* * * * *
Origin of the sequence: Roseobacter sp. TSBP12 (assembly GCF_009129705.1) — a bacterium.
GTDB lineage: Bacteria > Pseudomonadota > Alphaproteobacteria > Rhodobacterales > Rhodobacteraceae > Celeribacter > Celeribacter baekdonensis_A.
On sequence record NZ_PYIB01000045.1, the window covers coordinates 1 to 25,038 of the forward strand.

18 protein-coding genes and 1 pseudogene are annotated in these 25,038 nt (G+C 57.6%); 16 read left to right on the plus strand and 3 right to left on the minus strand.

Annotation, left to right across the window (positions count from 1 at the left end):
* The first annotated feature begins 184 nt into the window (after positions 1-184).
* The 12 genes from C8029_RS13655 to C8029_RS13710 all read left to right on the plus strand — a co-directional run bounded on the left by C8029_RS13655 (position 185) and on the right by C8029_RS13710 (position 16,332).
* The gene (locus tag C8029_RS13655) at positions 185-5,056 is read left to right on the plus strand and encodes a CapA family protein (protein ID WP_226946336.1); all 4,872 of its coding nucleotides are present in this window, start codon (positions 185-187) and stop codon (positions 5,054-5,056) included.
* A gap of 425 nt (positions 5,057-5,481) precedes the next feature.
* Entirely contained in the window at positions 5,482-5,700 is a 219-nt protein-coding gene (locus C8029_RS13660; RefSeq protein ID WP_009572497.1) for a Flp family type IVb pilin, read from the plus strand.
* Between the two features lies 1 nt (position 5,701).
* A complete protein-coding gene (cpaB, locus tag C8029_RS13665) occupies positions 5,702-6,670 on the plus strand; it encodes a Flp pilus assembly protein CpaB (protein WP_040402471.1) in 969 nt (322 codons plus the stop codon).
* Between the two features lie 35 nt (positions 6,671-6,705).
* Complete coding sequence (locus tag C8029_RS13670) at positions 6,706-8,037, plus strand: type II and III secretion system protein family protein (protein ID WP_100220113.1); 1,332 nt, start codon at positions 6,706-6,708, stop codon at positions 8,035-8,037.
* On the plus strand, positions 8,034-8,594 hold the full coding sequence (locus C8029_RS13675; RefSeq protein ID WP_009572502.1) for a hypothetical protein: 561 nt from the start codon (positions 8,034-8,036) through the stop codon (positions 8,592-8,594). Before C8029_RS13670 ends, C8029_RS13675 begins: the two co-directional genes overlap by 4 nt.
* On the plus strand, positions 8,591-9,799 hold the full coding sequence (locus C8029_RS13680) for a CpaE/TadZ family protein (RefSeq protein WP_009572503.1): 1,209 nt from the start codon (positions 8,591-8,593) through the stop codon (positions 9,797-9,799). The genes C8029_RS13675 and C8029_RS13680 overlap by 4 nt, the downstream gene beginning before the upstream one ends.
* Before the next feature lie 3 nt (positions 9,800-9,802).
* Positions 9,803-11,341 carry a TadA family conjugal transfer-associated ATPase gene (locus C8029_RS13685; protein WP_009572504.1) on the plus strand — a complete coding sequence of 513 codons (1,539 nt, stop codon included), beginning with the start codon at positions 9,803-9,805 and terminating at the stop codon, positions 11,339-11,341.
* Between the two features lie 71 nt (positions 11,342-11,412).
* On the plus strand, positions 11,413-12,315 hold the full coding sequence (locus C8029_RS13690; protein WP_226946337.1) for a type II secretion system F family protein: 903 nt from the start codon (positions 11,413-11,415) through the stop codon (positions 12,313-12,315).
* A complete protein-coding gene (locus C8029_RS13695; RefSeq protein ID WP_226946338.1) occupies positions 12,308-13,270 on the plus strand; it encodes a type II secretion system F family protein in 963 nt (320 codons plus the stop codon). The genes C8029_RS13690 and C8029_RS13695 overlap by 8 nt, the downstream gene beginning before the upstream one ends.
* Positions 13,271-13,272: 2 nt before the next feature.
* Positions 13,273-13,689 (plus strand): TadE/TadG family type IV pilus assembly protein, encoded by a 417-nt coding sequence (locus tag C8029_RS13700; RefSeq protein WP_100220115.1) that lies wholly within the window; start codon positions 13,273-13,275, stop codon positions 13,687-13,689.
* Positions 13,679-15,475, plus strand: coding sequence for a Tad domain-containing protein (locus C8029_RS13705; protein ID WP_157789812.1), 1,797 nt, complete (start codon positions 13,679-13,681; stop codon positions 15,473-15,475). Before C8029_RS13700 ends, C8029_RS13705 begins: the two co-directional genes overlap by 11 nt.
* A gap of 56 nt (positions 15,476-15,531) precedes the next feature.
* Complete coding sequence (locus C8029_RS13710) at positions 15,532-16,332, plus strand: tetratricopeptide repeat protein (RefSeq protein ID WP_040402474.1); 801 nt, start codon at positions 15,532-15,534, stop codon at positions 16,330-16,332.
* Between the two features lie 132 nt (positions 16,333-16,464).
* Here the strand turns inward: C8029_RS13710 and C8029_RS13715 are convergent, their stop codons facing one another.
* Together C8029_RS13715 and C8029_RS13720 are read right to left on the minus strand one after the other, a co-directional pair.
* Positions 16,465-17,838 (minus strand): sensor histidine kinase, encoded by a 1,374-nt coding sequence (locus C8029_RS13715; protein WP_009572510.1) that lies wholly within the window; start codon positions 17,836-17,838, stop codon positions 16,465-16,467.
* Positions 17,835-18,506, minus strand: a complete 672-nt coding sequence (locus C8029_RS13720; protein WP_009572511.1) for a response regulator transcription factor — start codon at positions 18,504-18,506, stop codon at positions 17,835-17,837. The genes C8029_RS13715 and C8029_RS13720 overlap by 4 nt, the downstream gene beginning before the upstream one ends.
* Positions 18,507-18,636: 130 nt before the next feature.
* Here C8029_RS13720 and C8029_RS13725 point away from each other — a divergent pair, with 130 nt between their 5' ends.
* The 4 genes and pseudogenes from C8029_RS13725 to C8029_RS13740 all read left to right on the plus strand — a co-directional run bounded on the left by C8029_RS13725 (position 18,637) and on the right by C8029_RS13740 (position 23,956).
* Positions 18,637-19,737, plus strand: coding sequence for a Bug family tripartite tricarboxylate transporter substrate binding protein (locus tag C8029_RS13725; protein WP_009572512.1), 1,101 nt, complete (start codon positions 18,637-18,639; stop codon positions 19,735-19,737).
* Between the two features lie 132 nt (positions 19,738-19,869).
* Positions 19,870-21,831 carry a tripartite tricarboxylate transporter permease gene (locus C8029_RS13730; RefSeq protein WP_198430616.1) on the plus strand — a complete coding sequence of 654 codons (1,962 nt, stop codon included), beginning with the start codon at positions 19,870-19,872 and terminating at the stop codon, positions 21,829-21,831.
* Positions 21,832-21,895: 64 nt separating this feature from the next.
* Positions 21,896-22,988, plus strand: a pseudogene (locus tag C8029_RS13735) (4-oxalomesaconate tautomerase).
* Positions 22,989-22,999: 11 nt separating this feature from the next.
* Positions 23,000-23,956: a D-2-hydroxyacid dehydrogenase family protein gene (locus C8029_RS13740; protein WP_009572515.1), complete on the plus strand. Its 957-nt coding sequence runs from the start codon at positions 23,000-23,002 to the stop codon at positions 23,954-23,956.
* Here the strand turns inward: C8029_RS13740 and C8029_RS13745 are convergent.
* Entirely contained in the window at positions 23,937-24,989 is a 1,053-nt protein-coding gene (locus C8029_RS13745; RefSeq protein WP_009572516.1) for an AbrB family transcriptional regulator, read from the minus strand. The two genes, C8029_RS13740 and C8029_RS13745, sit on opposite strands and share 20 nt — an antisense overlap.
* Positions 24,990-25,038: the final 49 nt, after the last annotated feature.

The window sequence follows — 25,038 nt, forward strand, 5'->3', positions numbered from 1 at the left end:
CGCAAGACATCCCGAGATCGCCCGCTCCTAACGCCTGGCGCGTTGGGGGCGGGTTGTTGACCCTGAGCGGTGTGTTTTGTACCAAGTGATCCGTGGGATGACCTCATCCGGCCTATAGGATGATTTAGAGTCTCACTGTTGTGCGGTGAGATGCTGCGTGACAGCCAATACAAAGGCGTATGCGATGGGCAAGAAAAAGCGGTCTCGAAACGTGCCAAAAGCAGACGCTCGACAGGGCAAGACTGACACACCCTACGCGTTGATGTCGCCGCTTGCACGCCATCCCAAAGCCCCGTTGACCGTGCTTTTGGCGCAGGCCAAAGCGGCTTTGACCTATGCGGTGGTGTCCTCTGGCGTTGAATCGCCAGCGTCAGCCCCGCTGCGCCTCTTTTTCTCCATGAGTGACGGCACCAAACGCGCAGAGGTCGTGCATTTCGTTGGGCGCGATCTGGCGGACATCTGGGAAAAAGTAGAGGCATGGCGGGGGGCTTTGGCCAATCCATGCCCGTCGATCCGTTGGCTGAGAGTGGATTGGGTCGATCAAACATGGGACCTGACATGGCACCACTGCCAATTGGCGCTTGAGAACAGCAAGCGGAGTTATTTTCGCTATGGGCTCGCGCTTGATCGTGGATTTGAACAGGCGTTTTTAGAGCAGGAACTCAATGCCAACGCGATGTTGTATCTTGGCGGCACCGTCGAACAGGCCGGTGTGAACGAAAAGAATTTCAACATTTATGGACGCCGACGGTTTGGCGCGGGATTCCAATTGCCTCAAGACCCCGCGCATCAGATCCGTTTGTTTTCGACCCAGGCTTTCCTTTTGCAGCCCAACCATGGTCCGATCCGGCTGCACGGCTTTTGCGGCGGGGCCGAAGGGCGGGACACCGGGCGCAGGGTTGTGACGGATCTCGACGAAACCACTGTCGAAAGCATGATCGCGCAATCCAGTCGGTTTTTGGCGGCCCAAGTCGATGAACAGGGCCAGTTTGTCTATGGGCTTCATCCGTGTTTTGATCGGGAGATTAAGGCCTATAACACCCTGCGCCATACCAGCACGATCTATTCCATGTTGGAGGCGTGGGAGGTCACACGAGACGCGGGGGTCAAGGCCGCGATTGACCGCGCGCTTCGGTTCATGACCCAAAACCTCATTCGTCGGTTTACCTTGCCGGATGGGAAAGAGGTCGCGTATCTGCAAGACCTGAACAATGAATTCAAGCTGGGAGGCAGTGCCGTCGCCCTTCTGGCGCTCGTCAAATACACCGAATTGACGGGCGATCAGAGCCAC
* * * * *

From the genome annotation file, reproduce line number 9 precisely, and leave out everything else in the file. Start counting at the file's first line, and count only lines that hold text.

* A gap of 425 nt (positions 5,057-5,481) precedes the next feature.